Covid19:

The last years have presented unprecedented issues with the global virus pandemic. This has limited our ability to travel, audit and train. However, we have been required to be extra careful, to ensure that the workers are safe and have the necessary protections to survive. Also, that their employment is secure and that they have enough money to get them through the periods of Lock-down. 1/ More engagement with suppliers to reinforce the H&S messages passed down by the WHO (World
Health Organisation); regular hand washing, wearing face masks, social distancing and having hand sanitiser available for use. 2/ Fulfil our payment obligations promptly for ongoing work to keep their cash-flow fluid. Beyond
this insist that they must pay workers for the work they have done on our orders even if running behind. 3/ Pay for orders in progress even if they cannot be finished or shipped. 4/ Where possible consider early payment so that workers can pay for medication and food and survive periods of isolation. 5/ Accept order delays without sanction. 6/ Avoid cancelling orders. 7/ Engage with our suppliers to ensure that workers are not being asked to work excessive overtime
due to delays to orders. 8/ Ensure suppliers accept that workers may feel unsafe if they return to work and try to ensure that they are not punished for making this decision. Covid lock-downs in Shandong China can lead to migrant and seasonal workers in stone factories being unable to work and earn money. The factories do not have emergency plans to fund these workers and there are not always the correct insurance covers in place. This leads to salience issues which could include children having to work to earn money for basic food and lodgings where their parents are no longer earning wages. We are keeping very close vigilance on these potential situations.



CED Business Ethical Principles:


Responsible business conduct and respect for human rights are at the heart of our operations. When identifying future business opportunities, we do so in partnership with others that are equally committed to respecting labour standards and advancing human rights. We strive for greater visibility and transparency within our company and communicate externally about the value of corporate responsibility. We offer sustainable work to our suppliers and encourage economic growth. Ensuring equal wages with no discrimination. Child labour and Modern Slavery are completely unacceptable and we will strive to eradicate these practices at every juncture. We champion labour rights and promote a safe working environment.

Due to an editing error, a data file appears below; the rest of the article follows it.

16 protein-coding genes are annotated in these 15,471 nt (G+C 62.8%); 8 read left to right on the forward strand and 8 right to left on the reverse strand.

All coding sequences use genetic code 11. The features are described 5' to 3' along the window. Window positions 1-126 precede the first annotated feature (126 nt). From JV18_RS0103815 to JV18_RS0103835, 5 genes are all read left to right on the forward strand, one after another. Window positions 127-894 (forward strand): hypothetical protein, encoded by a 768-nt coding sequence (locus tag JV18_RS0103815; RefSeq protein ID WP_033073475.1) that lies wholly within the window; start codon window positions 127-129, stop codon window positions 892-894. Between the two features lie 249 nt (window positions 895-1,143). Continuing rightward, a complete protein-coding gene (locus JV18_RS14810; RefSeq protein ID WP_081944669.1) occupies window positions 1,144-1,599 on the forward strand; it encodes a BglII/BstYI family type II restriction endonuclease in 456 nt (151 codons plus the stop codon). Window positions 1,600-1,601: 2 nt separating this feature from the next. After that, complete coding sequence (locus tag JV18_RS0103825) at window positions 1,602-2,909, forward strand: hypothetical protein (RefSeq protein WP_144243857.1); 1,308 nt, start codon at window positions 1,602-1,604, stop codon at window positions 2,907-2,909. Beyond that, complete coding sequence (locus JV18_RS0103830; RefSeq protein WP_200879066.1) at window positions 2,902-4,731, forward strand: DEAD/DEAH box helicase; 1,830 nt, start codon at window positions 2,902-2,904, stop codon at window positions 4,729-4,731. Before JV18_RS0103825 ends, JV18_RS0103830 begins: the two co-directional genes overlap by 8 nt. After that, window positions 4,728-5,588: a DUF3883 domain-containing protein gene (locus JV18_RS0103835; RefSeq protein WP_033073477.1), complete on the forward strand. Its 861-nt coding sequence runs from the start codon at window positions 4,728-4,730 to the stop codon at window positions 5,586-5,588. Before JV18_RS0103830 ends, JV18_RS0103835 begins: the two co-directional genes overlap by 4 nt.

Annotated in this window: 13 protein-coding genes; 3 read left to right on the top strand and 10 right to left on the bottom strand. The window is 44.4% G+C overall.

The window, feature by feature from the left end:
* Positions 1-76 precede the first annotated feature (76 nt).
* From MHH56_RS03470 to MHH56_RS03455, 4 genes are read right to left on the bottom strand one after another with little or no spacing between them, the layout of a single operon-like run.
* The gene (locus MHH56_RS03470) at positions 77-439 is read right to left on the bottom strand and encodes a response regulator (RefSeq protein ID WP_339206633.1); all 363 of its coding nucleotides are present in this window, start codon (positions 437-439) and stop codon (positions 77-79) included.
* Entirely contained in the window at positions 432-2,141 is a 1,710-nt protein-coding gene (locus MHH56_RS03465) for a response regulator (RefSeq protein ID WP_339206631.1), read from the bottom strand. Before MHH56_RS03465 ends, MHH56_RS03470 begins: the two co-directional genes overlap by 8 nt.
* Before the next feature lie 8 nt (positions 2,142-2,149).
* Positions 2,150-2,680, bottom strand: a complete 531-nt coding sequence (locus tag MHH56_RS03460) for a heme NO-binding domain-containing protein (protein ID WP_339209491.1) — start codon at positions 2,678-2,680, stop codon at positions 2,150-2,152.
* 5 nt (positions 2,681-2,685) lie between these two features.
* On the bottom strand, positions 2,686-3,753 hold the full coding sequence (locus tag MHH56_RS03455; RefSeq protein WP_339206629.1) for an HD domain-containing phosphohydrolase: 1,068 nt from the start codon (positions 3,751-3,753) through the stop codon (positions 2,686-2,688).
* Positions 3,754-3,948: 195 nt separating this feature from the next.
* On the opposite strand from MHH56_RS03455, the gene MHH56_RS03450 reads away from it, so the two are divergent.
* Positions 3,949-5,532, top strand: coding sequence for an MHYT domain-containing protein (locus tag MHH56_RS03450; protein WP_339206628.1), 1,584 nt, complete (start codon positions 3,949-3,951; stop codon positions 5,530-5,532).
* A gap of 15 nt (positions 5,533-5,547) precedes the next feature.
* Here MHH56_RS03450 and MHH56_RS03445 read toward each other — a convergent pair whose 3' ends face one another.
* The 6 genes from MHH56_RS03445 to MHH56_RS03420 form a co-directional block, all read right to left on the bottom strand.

CED Business Ethical Process and Due Diligence:

Suppliers must sign up and agree to our Supplier Code of Ethical conduct. They must also sign our Ethical Business Contract. Supplier site must be fully mapped along with related quarry sources. Due diligence must be
established for the relevant sector and an understanding of cultural and country-wide issues established. There then follows a time-bound process of questionnaires, site inspections, audits and continuous monitoring to ensure that no Modern Slavery is present in the factories that make our finished products. Our general method for information gathering and initial breach targeting and resolving takes the following shape: Formalise CED policy with regards to Modern Day Slavery. Ask ethical questions at time of first contact. Inspect site to look for any areas where issues might suggest a possibility of some kind of involuntary work or poor practice in this area. Discuss with factory management and get worker input. Conduct audit to establish any gaps in Base Code compliance, discuss gaps and work with supplier to resolve. We have not uncovered any Modern Slavery within our supply chain. However, we remain vigilant and continue to implement small ethical “step by step” improvements to strengthen the worker’s position. These methods outline our business processes, built into our systems of supplier approval under our ISO 9001 – 2015 quality program. We help to encourage good practice at production sites which limits or eradicates the requirement for slave labour. Such as making sure the workers earn a living wage and all workers are given formal employment contracts. Over time SMETA audits are necessary at all factories we regularly use when purchasing from our over-seas supply-chain. These audits are assessed against the ETI Base Code and local laws. As the relationships develop, we go beyond audit and capacity build with our supplier. This currently includes investment in training, financing H&S gear, supplying ethical tools and systems guidance.